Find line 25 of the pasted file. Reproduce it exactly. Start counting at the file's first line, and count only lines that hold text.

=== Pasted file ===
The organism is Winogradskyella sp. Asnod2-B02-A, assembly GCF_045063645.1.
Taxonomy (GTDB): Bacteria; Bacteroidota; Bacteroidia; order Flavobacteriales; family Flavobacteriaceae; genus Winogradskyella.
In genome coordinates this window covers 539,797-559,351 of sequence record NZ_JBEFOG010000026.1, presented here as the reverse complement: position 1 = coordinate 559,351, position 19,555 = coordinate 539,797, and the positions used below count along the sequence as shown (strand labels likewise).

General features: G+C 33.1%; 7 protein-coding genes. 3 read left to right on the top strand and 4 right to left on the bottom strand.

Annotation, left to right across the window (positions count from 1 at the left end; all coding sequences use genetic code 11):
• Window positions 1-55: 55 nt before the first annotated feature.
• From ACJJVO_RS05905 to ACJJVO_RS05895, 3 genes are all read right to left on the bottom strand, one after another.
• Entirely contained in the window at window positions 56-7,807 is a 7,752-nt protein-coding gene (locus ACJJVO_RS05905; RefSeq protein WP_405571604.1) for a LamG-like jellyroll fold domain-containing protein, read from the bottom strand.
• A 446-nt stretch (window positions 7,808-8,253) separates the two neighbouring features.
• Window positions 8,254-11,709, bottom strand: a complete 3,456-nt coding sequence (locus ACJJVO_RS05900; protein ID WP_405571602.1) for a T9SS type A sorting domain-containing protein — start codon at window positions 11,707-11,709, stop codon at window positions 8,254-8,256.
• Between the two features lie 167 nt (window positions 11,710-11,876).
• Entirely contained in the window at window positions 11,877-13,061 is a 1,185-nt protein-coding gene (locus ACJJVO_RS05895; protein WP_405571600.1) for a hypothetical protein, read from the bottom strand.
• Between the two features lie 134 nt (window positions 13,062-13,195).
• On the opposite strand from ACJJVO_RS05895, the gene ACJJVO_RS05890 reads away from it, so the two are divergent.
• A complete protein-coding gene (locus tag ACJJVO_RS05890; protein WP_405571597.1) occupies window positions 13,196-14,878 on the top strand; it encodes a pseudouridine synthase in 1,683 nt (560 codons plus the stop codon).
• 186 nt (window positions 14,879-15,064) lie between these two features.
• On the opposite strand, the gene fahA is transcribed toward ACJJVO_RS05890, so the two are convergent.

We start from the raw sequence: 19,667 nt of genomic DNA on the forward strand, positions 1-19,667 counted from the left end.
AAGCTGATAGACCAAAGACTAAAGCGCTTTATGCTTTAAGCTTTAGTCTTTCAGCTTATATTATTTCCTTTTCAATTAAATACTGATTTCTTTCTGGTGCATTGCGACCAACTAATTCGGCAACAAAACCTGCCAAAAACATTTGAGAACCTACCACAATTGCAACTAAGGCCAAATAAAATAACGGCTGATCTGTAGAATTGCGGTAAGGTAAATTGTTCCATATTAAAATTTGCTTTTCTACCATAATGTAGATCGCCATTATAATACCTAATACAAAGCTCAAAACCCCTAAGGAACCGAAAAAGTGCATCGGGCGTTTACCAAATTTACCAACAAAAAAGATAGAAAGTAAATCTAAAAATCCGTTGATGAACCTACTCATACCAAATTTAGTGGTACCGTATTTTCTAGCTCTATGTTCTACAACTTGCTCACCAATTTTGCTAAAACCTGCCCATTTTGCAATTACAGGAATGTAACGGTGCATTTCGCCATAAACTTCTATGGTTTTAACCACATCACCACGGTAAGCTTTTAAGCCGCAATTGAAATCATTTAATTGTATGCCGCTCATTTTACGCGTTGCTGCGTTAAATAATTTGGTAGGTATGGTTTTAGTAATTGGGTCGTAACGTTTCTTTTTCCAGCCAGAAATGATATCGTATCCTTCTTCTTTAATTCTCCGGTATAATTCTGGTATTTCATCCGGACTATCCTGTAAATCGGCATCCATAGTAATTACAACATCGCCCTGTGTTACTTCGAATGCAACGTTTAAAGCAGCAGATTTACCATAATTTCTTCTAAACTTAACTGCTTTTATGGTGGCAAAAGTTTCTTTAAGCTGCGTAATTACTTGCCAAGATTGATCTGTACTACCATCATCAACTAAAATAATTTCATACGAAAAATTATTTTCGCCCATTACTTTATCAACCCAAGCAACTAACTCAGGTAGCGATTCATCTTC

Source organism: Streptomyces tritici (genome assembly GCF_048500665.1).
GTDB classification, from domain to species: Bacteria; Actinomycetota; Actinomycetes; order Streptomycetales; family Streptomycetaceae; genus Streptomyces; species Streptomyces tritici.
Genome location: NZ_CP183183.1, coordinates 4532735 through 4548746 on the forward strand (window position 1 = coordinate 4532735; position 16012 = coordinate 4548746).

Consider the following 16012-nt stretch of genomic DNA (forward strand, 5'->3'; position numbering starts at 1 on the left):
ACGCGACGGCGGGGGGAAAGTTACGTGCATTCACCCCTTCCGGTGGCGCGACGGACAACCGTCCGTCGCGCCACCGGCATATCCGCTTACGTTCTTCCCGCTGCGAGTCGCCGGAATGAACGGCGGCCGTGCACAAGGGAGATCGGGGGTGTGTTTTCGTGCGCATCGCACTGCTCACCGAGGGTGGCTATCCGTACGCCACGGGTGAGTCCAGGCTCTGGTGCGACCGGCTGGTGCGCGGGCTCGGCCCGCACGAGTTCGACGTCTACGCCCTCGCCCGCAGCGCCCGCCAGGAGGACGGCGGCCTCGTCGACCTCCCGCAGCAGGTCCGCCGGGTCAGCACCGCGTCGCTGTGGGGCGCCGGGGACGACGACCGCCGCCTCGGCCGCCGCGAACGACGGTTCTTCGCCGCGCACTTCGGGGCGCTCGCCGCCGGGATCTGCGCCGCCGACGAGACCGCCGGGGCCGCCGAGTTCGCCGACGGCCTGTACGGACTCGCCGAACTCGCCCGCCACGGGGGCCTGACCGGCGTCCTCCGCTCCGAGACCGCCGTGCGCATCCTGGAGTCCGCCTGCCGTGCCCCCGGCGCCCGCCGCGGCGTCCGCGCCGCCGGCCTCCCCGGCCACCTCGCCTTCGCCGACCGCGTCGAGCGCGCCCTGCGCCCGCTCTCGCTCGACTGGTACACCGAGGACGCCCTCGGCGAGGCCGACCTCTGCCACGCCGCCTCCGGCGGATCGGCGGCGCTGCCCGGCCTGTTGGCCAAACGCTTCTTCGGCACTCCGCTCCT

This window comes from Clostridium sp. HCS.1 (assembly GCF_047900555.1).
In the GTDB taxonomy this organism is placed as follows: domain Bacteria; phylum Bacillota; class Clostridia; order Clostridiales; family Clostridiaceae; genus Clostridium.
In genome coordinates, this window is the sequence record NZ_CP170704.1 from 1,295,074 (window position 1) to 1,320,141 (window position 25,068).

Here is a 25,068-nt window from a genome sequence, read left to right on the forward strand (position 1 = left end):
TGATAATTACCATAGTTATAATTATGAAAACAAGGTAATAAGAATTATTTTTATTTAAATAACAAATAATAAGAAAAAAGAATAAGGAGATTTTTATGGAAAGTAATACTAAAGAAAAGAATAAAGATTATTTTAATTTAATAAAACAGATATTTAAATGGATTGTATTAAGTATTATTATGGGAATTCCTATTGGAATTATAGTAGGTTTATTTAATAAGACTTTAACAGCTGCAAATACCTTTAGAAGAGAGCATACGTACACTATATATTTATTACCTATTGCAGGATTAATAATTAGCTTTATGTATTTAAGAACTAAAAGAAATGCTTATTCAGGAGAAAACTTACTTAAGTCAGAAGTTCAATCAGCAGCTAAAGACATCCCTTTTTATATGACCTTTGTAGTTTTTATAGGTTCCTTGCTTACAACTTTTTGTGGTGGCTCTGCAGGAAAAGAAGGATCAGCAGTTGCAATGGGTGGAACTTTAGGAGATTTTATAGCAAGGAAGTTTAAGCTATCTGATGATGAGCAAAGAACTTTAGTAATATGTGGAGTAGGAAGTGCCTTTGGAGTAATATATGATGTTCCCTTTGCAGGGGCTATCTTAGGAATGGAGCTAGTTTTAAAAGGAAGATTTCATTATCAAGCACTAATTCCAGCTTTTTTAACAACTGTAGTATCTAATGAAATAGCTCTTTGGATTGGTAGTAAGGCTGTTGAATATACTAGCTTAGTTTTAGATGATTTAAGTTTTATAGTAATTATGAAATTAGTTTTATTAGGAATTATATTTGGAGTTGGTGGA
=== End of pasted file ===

This window comes from Clostridium sp. HCS.1 (assembly GCF_047900555.1).